Date of Award


Degree Name

Doctor of Philosophy


Educational Leadership, Research and Technology

First Advisor

Dr. Sue Poppink

Second Advisor

Dr. Louann Bierlein Palmer

Third Advisor

Dr. Nancy Mansberger


instructional supervision, English language teachers, teachers’ perspective, Saudi Arabia


This study investigates the effectiveness of educational supervision in improving the performance of Saudi female English language teachers from the teachers’ perspectives. Finding and supporting professional English language teachers and supervisors is one of the greatest obstacles facing Saudi Arabia (Alrabai, 2016; Sywelem & Witte, 2013). In Saudi Arabia and other countries, a lack of skills, training, and resources, such as time, money, and meeting spaces, seems to be a common problem for many supervisors and schools (Badah et al., 2013; Tawfiq & Almajali, 2012). Examining the perceptions of English teachers in Saudi Arabia contributes to a deeper understanding that may help supervisors implement their instructional supervisory skills more effectively. Specifically, research questions include: (1) What are the Saudi female English language teachers’ perceptions of their supervisors regarding: (a) the amount of time spent with their supervisor, and (b) the effectiveness of their supervisors’ skills? And (2) To what extent do Saudi female English language teachers’ perceptions about their supervisors’ effectiveness, and the amount of time spent with their supervisors, predict teachers’ beliefs about their improvement, when controlling for the teachers’ years of experience?

I used a quantitative approach with a correlational, predictive research design that involved an online survey of 57 Likert scale questions collecting the perceptions of 130 Saudi female English language teachers from Tabuk, Saudi Arabia about the success of supervision in improving their own performance. The questions cover seven constructs about supervisors’ skills including (a) Communication, (b) Learning Environment, (c) Curriculum and Instruction Preparation, (d) Classroom Teaching, (e) Student Assessment, (f) Supervision and Evaluation, and (g) Professional Development Activities.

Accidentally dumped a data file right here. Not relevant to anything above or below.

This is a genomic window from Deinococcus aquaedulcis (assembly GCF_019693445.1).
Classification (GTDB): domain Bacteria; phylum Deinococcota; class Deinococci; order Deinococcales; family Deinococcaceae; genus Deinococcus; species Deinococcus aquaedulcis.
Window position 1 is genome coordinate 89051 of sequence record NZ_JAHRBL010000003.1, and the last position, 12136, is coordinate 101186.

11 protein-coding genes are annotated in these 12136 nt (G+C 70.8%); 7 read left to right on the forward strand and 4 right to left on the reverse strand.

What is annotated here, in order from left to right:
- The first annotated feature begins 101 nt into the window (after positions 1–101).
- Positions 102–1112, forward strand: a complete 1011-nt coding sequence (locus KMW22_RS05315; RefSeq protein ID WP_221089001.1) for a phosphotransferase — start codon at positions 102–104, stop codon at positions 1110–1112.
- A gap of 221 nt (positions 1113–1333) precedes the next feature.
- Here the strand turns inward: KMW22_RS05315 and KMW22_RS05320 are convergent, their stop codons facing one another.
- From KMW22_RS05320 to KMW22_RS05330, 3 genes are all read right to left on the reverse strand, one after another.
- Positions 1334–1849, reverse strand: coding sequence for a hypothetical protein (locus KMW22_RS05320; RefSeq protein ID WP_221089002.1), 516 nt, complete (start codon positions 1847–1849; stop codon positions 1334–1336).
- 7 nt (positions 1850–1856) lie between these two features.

Using SPSS software, data analysis reveals that about one-half of the teachers generally feel that their supervisors are effective in their work, especially in regard to the learning environment and professional development activities. Also, overall, about 15-20% of teachers disagreed that their supervisors are effective, while about 30% were more neutral in their opinions about their supervisor’s effectiveness. Teachers feel their supervisors are not as effective in supervision and evaluation, especially in regard to the observation process. Multiple regression analysis revealed that both the teachers’ years of experience and the number and minutes of visits from supervisors are not significantly related to teachers’ perceptions of their own improvement. Overall, although about 50% of teachers rated their supervisors as generally effective and skilled in their work, this did not result in teachers reporting being more effective as a result of their supervisors. Further studies to explain why teachers’ perceptions of their own improvement seem unrelated to their perceptions of their supervisors would provide further insight into improving teacher and supervisor relationships and outcomes.

Access Setting

Dissertation-Open Access